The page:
wherein the state of the first fuse circuit and the state of the second fuse circuit are communicated to the device which houses the embedded memory by monitoring the output signal of the first fuse circuit and the output signal of the second fuse circuit, respectively.
22. A structure for defining a portion of an embedded memory which is housed in a device, comprising:
an embedded memory, having a plurality of columns and a plurality of row;
at least a first address bit, wherein the first address bit is identified during testing of the embedded memory; and
means for selecting a desired portion of the embedded memory by setting the first address bit to a first logic state, and wherein during the testing of the embedded memory, a first status bit of the first address bit is set to a predetermined logic state, and
wherein the first status bit is stored in a register and the first status bit is used to define the desired portion of the embedded memory.
Description
BACKGROUND OF THE INVENTION

1. Field of the Invention

The present invention relates generally to integrated circuit memory devices, and more specifically to a structure for utilizing a portion of an embedded memory.

2. Description of the Prior Art

During the manufacture of integrated circuit memory devices, die are often discarded because a portion of the die is defective and can not be repaired at, for instance, laser repair. Even though a major portion of the die may be fully functional, it is often necessary to discard the entire die as scrap because the functional portion of the die is not recoverable. For instance, it is not uncommon to scrap a 64K SRAM die which is partially functional and could yield a 16K SRAM. Even though the 64K SRAM could be used as a smaller 16K SRAM device, it must be scrapped if there is no plausible method to recover the functional portion.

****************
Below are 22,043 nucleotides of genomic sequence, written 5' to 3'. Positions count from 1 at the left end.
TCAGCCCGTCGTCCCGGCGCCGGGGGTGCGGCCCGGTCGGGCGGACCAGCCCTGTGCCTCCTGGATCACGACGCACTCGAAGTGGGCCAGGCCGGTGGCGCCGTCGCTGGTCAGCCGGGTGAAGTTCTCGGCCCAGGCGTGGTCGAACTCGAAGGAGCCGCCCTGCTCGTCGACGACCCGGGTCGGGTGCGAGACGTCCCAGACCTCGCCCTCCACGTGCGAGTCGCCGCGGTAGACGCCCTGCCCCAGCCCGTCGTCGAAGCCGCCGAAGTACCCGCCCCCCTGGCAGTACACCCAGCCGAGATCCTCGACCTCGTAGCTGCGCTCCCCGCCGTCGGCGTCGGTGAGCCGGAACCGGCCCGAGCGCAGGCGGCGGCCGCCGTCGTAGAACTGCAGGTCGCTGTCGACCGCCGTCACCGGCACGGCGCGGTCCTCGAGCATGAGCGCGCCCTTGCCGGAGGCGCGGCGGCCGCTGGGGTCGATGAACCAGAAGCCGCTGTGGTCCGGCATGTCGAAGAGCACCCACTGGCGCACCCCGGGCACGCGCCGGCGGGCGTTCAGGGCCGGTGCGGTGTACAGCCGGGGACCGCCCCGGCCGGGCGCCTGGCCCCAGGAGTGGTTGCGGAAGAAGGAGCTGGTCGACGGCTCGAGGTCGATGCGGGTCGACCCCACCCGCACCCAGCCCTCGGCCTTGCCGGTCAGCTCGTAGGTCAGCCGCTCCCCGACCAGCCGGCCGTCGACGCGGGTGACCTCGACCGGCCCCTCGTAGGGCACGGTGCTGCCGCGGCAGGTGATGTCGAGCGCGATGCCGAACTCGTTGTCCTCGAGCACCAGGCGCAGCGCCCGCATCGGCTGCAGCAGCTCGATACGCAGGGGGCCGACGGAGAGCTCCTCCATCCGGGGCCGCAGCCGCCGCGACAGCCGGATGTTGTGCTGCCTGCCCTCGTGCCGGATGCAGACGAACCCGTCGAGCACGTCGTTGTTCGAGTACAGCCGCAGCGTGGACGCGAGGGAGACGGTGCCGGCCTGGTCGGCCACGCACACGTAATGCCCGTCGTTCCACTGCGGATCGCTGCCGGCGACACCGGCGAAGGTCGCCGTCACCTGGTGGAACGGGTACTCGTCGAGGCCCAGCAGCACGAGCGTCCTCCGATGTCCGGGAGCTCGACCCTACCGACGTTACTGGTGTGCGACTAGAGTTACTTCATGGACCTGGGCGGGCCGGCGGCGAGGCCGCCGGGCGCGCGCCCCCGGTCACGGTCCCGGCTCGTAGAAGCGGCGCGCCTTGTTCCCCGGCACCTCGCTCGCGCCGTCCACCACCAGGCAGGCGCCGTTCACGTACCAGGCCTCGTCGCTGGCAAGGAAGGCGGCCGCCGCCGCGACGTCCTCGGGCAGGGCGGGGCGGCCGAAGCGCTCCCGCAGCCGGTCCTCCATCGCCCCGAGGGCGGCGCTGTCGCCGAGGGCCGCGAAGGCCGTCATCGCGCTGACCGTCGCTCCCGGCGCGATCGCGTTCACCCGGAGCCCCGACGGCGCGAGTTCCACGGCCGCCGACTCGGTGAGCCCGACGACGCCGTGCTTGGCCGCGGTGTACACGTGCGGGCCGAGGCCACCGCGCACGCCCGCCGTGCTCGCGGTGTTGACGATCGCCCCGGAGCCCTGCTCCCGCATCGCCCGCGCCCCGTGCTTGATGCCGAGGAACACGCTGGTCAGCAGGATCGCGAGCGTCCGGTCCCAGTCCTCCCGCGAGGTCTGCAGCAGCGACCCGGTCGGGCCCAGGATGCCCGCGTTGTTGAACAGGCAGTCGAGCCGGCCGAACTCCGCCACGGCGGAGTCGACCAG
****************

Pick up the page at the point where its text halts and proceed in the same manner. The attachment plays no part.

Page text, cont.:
This concern for recovering a portion of an integrated circuit die extends fully to embedded memories which find a wide variety of uses in devices such as application specific integrated circuits (ASICs) and microprocessors. In microprocessor devices, a significant amount of embedded memory is often required; for instance, the Intel i860 RISC processor and the MIP R4000 processor both have 32K bytes of on-chip and cache memory. Additionally, Texas Instrument's Super SPARC processor has 36K bytes of internal memory. In the future, it is likely that both processors and ASICs will continue to house larger and larger amounts of memory.

As the need for larger embedded memories grows, the yield constraints driven by manufacturing concerns will grow as well. Redundancy testing has typically been used to test for functionality, but this method may not be sufficient or practical for larger embedded memories. As a result, microprocessors or ASICs which may be fully functional, other than having a partially functional embedded memory, may be scrapped. Because of the high price and profit margin associated with these devices, it becomes important to recover embedded memory if possible so that scrapping is kept to a minimum.

SUMMARY OF THE INVENTION

It would be advantageous in the art to be able to define a portion of an embedded memory. For example, a smaller, functional portion of an otherwise only partially functional embedded memory device could be used as a fully functional, smaller density embedded memory.